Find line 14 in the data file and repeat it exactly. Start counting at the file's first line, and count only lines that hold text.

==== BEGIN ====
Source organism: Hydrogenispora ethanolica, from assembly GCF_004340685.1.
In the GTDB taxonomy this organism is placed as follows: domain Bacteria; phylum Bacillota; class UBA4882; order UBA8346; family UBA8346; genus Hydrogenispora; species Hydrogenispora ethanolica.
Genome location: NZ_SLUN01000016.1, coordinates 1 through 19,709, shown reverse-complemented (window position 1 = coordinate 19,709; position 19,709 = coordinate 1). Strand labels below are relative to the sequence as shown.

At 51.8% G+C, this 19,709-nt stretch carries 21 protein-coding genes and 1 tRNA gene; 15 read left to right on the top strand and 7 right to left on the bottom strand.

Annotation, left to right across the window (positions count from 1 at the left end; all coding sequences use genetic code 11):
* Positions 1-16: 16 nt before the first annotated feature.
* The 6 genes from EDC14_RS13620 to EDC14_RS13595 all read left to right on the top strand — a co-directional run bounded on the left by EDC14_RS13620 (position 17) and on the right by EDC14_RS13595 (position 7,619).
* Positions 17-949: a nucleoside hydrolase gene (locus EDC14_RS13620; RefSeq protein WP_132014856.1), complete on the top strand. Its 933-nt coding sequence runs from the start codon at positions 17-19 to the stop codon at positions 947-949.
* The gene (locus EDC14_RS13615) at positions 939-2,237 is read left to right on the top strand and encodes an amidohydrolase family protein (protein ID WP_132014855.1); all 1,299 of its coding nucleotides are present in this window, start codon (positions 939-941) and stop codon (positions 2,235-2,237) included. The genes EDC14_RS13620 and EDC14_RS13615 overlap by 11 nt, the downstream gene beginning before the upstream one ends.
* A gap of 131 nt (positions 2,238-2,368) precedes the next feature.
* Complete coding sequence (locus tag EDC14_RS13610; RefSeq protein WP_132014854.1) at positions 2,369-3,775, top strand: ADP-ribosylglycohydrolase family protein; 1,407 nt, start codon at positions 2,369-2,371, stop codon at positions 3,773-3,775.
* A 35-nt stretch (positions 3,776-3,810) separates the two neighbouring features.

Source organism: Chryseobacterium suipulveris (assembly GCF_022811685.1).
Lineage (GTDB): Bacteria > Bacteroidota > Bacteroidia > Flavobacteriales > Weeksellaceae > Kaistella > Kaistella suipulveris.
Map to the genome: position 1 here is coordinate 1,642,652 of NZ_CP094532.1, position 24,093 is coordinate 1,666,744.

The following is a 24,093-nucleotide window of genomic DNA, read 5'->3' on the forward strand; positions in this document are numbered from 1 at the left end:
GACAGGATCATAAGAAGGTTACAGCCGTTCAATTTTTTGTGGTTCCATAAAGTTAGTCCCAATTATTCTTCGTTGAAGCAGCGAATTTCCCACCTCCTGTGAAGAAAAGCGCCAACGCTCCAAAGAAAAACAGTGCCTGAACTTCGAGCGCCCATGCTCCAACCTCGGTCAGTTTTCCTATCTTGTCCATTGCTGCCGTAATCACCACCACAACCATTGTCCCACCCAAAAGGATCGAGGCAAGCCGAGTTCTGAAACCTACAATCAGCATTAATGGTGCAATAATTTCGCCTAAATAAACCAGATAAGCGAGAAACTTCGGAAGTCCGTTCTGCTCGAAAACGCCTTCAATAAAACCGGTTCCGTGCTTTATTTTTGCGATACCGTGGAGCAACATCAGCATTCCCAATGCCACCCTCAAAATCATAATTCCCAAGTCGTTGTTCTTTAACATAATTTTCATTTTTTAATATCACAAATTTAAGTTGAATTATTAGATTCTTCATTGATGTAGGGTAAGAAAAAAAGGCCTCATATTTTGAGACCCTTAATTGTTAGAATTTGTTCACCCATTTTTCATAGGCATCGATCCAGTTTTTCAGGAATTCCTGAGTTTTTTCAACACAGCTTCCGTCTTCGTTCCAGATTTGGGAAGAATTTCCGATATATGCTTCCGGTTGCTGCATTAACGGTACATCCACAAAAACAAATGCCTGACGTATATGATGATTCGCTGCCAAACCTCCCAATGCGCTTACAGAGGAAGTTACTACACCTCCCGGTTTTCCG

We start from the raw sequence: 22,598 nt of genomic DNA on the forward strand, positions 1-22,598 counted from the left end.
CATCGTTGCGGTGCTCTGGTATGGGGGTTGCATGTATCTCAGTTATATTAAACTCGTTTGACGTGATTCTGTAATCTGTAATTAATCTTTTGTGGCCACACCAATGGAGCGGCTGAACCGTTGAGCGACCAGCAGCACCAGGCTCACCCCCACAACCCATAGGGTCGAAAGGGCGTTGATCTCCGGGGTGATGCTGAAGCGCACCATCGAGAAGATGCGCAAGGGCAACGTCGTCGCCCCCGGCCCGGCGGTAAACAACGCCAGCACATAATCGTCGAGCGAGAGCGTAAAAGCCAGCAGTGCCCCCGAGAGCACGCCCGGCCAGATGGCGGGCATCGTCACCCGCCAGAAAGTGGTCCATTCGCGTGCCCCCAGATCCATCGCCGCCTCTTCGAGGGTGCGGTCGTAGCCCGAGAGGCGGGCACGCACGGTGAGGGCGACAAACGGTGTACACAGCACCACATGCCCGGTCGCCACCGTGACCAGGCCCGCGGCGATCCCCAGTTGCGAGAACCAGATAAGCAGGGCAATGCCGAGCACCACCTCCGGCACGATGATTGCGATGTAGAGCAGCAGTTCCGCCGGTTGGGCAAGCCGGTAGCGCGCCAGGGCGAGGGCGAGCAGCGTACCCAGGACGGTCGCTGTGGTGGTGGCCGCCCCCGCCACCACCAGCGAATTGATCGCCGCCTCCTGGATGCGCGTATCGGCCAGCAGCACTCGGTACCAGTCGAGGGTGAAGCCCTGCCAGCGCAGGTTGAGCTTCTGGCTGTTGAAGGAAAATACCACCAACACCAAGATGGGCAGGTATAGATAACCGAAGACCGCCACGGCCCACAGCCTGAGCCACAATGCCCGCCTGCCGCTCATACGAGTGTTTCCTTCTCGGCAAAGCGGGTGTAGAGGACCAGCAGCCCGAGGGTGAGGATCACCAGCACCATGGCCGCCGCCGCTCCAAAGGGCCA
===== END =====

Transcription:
Lineage (GTDB): Bacteria > Bacteroidota > Bacteroidia > Flavobacteriales > Weeksellaceae > Kaistella > Kaistella suipulveris.